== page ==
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This is what I have:

Entering the house, she realized that somehow, inside was worse.

I'm just using the comma here as a natural pause but should it have a comma before 'somehow' as well? That was what I had before but the sentence felt over-comma'd.

Is there a general rule? If I need to look these things up, what should I search under? What part of speech is 'somehow' when I use it like this?

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"Somehow" is an adverb. It is usually placed close to the verb it is describing and can be used without commas as a regular adverb.

Your sentence above doesn't require commas.

Entering the house, she realized that somehow inside was worse.

This isn't a "rule," but it's fairly common to see "somehow" used at the beginning or end of a sentence rather than in the middle...

Entering the house, she realized that inside was worse somehow.

... unless it is used as an aside, and then it would need to be surrounded by commas on both sides of the word.

Entering the house, she realized that, somehow, inside was worse.

As the sentence is written now, no commas are necessary.

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  • I think Friendly is broadly correct. I don't at all think mine is better, yet my own preference would be for "Entering the house she realized (that) somehow, inside was worse." There is no general rule but what feels right in your own experience and generally, that needs to be real experience - which means not looking these things up but reading more texts by different writers. – Robbie Goodwin Oct 11 '20 at 18:03
  • @RobbieGoodwin The problem with a single comma as you and OP have put it is not that it sounds incorrect if reading the comma only as a pause. Commas separate independent clauses; set off appositives; come after introductory clauses; demarcate items in a list; set off nonrestrictive clauses, format dates, times, and numbers; and have a handful of other uses. An ellipsis captures speaking pauses and "Entering the house[,] she realized that somehow... inside was worse" works fine. There's no general rule for how a sentence ought to flow, but there are rules for standard punctuation usage. – friendly Oct 11 '20 at 20:09
  • Thanks and when the problem with a single comma is not that it sounds incorrect if reading the comma only as a pause, what is the problem? IMHO, your ellipsis makes "Entering the house[,] she realized that somehow... inside was worse" purely idiomatic. That I think it doesn't work is my opinion, as that it works fine is yours. Either way, ellipses have no useful place here unless you can explain in detail how the rules for standard punctuation (usage) accommodate them. Don't you think "standard" punctuation describes how sentences should flow? – Robbie Goodwin Oct 11 '20 at 20:33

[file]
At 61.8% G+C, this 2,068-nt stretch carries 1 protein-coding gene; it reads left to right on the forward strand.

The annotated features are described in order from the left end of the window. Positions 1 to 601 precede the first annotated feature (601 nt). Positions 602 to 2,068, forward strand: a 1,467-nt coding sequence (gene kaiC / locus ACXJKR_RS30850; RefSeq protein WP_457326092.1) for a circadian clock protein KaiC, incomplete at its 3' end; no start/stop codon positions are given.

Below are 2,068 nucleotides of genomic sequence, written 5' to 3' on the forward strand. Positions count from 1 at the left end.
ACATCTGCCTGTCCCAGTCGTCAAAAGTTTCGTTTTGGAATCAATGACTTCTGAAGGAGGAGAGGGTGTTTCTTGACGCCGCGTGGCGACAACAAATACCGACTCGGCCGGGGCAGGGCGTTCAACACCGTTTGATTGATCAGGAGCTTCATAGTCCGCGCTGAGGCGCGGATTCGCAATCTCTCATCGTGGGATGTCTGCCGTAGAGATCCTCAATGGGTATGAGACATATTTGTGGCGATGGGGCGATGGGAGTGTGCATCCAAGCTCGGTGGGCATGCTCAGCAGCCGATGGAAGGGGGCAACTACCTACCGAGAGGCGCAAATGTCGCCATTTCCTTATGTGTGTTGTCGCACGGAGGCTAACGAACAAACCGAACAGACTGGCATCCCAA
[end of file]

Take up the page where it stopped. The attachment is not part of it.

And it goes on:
• @RobbieGoodwin Standard punctuation describes flow. It does not dictate it. The ellipsis is the standard punctuation mark to denote a pause in speaking. A comma is used to separate clauses, which co-occurs with pauses in speaking. I agree that an ellipsis is not necessary, but a comma is incorrect. For me, if I were to encounter that single comma, it would read as an unnatural speaking pattern because you are using the comma incorrectly. This is even more true because my last example above, with two commas, is how you would actually describe the flow you and OP want with correct punctuation. – friendly Oct 12 '20 at 21:33
  • Go to Chat if you like - you're getting off topic - and remember while description is preferred, "standard punctuation" is a set of rules, by nature prescriptive. Because you find "Entering the house she realized (that) somehow, inside was worse" unnatural, don’t presume to dictate correct use. “Entering the house[,] she realized that somehow... inside was worse" is for direct speech, never for narrative. “Entering the house, she realized that, somehow, inside was worse” isn’t actually modern English usage. It's more archaic and hidebound than part of today’s idiom. – Robbie Goodwin Oct 13 '20 at 0:06

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